45 Synonyms for “Old” and “Old-Fashioned”

By Mark Nichol

Our culture’s attitude toward age is reflected in the often-pejorative meanings of words synonymous with old and old-fashioned, though some are neutral or even reverent. Here are forty-five words that refer to people, places, and things that are, or are considered, old or old-fashioned. (Unrelated senses are also listed.)

1. Aged: advanced in age, typical of old age; also, at an age
2. Aging: advancing in age, or the concept of growing older
3. Ancient: aged, old-fashioned, or pertaining to long-ago times, or see venerable
4. Anile: pertaining to or resembling an old woman, or see senile
5. Antiquated: of advanced age, or out of fashion or style
6. Archaic: pertaining to an earlier time
7. Dated: old-fashioned; also, provided with a date
8. Decrepit: infirm because of old age, or dilapidated, run down, or worn out
9. Démodé: unfashionable
10. Demoded: see démodé
11. Doddering: see senile
12. Elderly: pertaining to the late period of life, or old-fashioned
13. Fossilized: see outmoded; also, fixed or rigid, or converted into a fossil
14. Geriatric: old or out of style, or pertaining to older people or to the process of aging
15. Kaput: outmoded; also, broken, or defeated or destroyed
16. Long lived: characterized by a long life span
17. Medieval: see antiquated and outmoded; also, pertaining to the Middle Ages in Europe
18. Moribund: inactive, obsolete, or nearing death
19. Mossy: see antiquated; also, something similar to moss, or covered by moss or something similar
20. Moth eaten: see antiquated and outmoded; also, eaten by moths or their larvae
21. Noachian: see ancient and antiquated; also, pertaining to Noah or the era in which he lived
22. Neolithic: old-fashioned because a holdover from another era; also, a scientific term (always capitalized) referring to the later Stone Age
23. Obsolete: old-fashioned, or no longer useful; also, in biology, flawed or vestigial in comparison to similar features
24. Out of date: see outmoded
25. Outdated: see outmoded
26. Outmoded: out of style, or not acceptable or current
27. Outworn: see outmoded
28. Overage: too old to be of use, or older than normal
29. Over the hill: advanced in age, or past one’s prime
30. Passé: past one’s prime, and see outmoded
31. Prehistoric: see outmoded; also, in archaeology and language, from before written history
32. Quaint: old-fashioned; also, odd, elegant, or skillfully designed
33. Retro: see retrograde (however, the short form is from the French term rétrospectif, not from retrograde)
34. Retrograde: fashionable nostalgic, or trendily old-fashioned; also, various technical senses of moving backward or contrary to normal motion
35. Rusty: clumsy or slow due to old age or lack of practice
36. Senescent: old, or becoming old; also, the part of a plant’s life cycle from full maturity onward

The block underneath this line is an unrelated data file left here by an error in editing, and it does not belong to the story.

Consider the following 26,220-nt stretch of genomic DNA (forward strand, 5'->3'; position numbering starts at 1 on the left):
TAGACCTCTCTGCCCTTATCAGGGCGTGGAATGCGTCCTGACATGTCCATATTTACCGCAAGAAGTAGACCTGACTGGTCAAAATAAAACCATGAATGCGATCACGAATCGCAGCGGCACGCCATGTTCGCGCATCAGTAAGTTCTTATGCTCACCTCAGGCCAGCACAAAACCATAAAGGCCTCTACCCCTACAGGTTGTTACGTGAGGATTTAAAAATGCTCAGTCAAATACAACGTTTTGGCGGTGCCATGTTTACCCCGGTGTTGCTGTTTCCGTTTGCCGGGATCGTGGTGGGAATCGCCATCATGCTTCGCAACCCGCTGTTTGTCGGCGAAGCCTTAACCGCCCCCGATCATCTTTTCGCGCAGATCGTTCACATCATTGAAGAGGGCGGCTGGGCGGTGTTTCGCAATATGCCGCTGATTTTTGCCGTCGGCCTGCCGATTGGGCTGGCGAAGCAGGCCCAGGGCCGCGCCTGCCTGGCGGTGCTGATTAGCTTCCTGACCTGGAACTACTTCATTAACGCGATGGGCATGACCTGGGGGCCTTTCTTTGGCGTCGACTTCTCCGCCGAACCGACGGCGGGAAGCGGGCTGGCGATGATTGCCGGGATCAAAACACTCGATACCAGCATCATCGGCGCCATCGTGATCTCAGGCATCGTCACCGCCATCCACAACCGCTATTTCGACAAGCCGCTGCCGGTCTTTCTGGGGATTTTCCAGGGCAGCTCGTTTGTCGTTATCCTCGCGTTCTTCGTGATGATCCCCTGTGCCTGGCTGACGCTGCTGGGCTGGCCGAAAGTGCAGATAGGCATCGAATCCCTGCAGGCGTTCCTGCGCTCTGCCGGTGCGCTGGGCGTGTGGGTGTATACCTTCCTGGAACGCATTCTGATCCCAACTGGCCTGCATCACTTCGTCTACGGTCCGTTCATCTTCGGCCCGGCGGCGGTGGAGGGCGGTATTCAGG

37. Senile: pertaining to old age, especially to loss of mental faculties
38. Senior: older, or older than another; also, someone in the highest level in an institution or organization or with high rank or status
39. Spavined: see decrepit; also, afflicted with swelling
40. Stone Age: a period or a stage in the development of a field or institution considered old or old-fashioned; also, in archeology, the earliest period of human culture (always capitalized in both senses)
41. Superannuated: older than is typical, disqualified for active duty because of age, or old-fashioned
42. Tottery: infirm or precarious
43. Unyoung: old
44. Venerable: prompting respect because of age and attendant wisdom or skill, or impressive because of age; also, sacred or deserving of reverence
45. Vintage: old or old-fashioned; also, among the best (said of a particular person or thing), or of enduring interest or worth

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7 Responses to “45 Synonyms for “Old” and “Old-Fashioned””

  • Curtis

    “Unyoung” — did that come out of the Newspeak Dictionary?

  • AnWulf

    @Curtis … unyoung has been about for a long time:

    It’s found in Middle English tho with another meaning. But it’s found fairly often nowadays. Who wants to call themselves ‘old’? I’m not old … I’m only unyoung.

    “This concept denotes those characterised as *unyoung* as the concept of the deviant denotes the unconforming. The *unyoung(, being presumed to be beyond the norm(al) (the able bodied, the well remembering, the workers, the sexually
    active) … from 2013, Azrini Wahidin, Maureen Cain: “Ageing, Crime Society”

  • AnWulf

    @Curtis … unyoung has been about for a long time:

    It’s found in Middle English tho with another meaning. But it’s found fairly often nowadays. Who wants to call themselves ‘old’? I’m not old … I’m only unyoung.

    “This concept denotes those characterised as *unyoung* as the concept of the deviant denotes the unconforming. The *unyoung*, being presumed to be beyond the norm(al) (the able bodied, the well remembering, the workers, the sexually
    active) … from 2013, Azrini Wahidin, Maureen Cain: “Ageing, Crime Society”

  • AnWulf

    Sorry about the twofold post. My browser kickt it back and told me that it hadn’t posted.

  • Roberta B.

    Add “old school” which nowadays seems to mean old-fashioned, rather than traditional.

  • Roberta B.

    ……….and “mature,” a polite way of calling someone old.

  • kls

    Call me unyoung, but please not “antediluvian!”

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